Early in his ministry, BJ Thompson wouldn’t have guessed he’d ever be a marriage counselor. As an early member of the 116 Clique (a hip-hop collective that includes such well-known rappers as Lecrae and Trip Lee), Thompson admits that he had his heart set on being “this cool, nifty leader and speaker,” able to keep the messiness of others’ private home lives at arm’s length.

When those around him started voicing a need for help with their marriages, however, Thompson’s trajectory changed forever. In 2008, he co-founded Build a Better Us, a ministry network that now partners with local churches throughout the country to create small groups dedicated to building and strengthening marriages.

For this week’s episode of The Calling, Thompson joined CT managing editor Richard Clark to share about the challenges of marriage counseling, the future of the family, and why he’s still hopeful that marriage will continue to point those inside and outside the church toward Christ.

On his advice for new parents: “Make children a part of your family, not the center of your family….There’s space that mom and dad need to connect, to talk, to love on each other. We need to figure out how to make that happen, even if the midst of changing poopy diapers and being spit up on and children walking in.”

On counseling across racial boundaries: “Typically, people assume that because I’m African American, I have limited knowledge and understanding on marriage and family. Or they limit me to the realm of what they believe I should be involved in—maybe a poor, lower-class, disconnected, single-mother community. They don’t recognize we’re literally in every realm of society and engaging people at the core of who they are.”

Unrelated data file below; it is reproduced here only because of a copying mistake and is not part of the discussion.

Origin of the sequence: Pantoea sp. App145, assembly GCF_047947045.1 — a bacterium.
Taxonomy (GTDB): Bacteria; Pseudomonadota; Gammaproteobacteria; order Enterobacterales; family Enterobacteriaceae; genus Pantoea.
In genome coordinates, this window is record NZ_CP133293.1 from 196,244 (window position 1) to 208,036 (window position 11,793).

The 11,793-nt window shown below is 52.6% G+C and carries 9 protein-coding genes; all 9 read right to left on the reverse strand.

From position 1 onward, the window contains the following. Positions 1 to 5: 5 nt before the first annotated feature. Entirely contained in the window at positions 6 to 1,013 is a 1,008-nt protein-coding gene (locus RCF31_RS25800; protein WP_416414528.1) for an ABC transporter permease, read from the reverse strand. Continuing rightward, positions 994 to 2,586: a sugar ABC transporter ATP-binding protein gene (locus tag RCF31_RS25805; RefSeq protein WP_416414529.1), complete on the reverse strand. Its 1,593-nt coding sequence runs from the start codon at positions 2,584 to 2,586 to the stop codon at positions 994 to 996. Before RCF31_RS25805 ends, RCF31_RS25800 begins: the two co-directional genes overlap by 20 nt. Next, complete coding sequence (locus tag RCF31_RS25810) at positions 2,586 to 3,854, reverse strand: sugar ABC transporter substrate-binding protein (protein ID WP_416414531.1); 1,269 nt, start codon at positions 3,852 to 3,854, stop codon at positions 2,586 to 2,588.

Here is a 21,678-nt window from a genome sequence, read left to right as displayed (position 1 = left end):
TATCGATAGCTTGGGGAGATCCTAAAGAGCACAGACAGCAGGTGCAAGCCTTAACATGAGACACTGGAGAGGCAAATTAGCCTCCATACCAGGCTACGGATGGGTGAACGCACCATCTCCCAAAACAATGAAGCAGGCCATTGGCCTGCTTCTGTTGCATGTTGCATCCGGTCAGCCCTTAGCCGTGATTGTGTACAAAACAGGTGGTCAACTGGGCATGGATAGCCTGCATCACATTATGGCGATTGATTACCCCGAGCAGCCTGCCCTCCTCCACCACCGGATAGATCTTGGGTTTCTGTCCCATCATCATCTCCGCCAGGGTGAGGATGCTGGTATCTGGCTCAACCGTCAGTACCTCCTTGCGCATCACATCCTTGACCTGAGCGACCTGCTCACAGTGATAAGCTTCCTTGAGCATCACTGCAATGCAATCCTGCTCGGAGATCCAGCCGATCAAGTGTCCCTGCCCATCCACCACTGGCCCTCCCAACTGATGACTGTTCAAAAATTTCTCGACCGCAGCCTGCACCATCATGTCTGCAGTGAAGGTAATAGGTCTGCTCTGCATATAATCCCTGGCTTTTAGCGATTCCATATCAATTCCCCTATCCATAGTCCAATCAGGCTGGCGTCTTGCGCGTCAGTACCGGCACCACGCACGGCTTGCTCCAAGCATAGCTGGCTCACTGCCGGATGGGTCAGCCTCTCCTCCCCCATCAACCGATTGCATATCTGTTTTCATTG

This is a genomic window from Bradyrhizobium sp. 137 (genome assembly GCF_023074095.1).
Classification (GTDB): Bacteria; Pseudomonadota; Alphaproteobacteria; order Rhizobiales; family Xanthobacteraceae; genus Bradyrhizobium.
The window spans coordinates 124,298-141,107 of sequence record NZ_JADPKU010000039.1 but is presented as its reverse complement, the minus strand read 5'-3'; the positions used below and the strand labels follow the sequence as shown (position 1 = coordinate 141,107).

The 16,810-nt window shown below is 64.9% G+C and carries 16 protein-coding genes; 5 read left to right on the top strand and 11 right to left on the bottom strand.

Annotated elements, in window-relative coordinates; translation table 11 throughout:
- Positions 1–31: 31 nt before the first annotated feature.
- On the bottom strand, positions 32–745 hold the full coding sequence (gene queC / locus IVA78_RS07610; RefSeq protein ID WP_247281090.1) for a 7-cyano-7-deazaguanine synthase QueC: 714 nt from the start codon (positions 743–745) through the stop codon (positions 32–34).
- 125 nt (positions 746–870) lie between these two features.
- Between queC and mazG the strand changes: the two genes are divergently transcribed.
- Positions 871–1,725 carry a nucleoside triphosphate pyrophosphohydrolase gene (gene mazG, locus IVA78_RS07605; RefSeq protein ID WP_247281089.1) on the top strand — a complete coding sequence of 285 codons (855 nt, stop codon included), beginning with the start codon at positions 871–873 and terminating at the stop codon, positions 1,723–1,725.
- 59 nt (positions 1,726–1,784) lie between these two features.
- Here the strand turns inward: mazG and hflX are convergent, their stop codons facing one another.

On absent father figures: “When you talk about these neighborhoods and communities that lack father figures, I think it’s important for us to realize that we can be that, if not but for one to two children. All you have to do is invite them in for a meal, share your story, let them share their story; share something meaningful that you learned, and then let them share something meaningful that they’ve learned.”

On the most difficult part of marriage counseling: “Your marriage is the temperature of your life. When you get into that, you get to see what’s real. You don’t see what you see on a Sunday: holding hands, smiling. You get to see what’s behind the curtain.”

Click here to listen to this episode of The Calling.

SOURCE: Christianity Today